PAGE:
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What Is a Corn Stove?

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  • Written By: Mary McMahon
  • Edited By: Nancy Fann-Im
  • Last Modified Date: 02 December 2016
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A corn stove is a stove that burns shelled corn for fuel, relying on the natural store of energy in dried corn to generate heat. Corn burns very efficiently and cleanly in a well-maintained stove and can be one of the cheapest available sources of fuel. Corn stoves may also be designed to take multiple types of fuel, including pellets, wheat, and other renewable fuels, to make them more versatile. Consumers can find them through stove dealers as well as manufacturers.

The corn stove includes a hopper to store a reserve of fuel, a vent to allow byproducts of combustion outside, and another vent for pulling in air to help the corn combust. Many can rely on outside air for combustion, limiting drying of indoor air, a common problem in winter with wood stoves. The hopper can store enough fuel for several days in some cases, and the stove tends to be very low maintenance, allowing users to fill it up and leave it until the hopper starts to run low.

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As a fuel source, corn pellets are renewable in addition to efficient. It only takes a few months to grow corn, as opposed to years or decades for wood, and centuries for fuels like natural gas to form under the earth. This can make it appealing for households where the goal is to increase renewability of fuels as well as fuel efficiency. Corn generates steady heat due to stored ethanol, and the efficiency can vary depending on the variety a household uses to power its stove.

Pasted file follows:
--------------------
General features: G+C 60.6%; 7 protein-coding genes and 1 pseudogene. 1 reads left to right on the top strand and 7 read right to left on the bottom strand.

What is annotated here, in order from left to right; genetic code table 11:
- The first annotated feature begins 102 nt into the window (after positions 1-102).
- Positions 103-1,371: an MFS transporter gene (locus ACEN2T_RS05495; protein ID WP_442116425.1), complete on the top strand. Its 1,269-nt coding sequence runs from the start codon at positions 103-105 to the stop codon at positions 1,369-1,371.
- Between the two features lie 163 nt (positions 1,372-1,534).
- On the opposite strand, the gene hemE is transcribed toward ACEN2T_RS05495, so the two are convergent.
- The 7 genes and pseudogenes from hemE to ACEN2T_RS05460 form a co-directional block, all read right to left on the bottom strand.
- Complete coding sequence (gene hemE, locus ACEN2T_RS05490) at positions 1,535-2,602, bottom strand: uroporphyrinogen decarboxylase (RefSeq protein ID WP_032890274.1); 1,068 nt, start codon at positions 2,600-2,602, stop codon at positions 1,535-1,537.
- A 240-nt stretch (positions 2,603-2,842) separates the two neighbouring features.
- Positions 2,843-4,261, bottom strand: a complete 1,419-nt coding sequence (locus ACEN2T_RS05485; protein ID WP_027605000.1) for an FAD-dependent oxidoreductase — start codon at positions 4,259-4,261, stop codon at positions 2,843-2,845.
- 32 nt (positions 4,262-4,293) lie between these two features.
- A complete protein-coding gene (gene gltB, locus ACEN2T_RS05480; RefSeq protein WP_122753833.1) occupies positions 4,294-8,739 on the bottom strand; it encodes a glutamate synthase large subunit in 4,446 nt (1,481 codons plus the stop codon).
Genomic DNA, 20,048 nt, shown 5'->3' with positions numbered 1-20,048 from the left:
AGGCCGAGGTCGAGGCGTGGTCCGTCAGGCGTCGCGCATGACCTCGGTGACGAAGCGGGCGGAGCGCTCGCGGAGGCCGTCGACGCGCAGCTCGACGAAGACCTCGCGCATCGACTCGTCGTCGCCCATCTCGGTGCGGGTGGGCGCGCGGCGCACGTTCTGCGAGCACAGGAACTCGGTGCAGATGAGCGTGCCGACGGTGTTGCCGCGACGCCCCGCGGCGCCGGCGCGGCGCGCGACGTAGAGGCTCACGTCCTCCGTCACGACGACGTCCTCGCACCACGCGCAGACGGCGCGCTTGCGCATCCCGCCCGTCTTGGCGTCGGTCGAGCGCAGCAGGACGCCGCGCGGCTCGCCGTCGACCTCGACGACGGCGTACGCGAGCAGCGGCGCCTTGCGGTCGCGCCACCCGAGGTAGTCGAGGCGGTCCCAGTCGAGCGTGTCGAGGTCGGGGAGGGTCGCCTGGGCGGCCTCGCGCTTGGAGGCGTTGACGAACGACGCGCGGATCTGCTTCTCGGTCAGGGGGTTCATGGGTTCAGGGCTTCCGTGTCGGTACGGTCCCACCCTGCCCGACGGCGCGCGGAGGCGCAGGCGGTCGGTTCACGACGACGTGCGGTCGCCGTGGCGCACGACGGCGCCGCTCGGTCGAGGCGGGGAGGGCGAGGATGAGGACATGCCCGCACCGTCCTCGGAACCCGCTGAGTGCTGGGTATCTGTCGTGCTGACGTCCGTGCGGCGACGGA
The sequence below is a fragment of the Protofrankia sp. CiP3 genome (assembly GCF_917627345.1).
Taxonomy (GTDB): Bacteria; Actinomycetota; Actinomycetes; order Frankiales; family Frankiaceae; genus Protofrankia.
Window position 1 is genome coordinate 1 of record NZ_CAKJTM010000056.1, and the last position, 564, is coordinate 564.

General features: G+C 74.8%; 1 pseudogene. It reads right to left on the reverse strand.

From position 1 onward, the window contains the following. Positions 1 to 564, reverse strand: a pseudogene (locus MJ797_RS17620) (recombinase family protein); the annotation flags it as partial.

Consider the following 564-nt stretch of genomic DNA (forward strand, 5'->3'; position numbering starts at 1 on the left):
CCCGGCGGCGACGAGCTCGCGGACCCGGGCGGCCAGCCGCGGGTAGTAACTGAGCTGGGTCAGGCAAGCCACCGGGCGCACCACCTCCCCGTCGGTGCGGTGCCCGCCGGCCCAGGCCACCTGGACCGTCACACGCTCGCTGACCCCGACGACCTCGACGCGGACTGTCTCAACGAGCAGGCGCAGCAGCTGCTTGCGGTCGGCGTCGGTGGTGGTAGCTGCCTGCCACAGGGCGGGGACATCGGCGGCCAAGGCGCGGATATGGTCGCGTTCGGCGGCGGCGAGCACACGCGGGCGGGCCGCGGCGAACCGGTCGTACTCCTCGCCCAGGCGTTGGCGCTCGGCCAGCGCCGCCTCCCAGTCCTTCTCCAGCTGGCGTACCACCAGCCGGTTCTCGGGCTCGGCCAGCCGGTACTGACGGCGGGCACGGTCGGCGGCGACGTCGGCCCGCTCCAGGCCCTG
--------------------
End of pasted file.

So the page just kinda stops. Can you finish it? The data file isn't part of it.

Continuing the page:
Chimney cleaning and similar maintenance activities are greatly reduced with a corn stove because of the increased efficiency. This limits the risk of fires, a common concern with fuels like wood, which create creosote buildups that can lead to fires. The stove is also usually very easy to operate, kicking on quickly to generate heat. Heat exchangers on the surface of the stove, as well as the size, determine how much area it can comfortably and safely heat.

Some companies make corn stove inserts or fittings, allowing for the retrofit of an existing stove. Consumers do not have to install a new stove and ventilation system, simply fitting a modular unit into an existing installation. In new construction or cases where there is a desire to install a completely new stove, it is possible to install a brand new corn stove rather than an insert.

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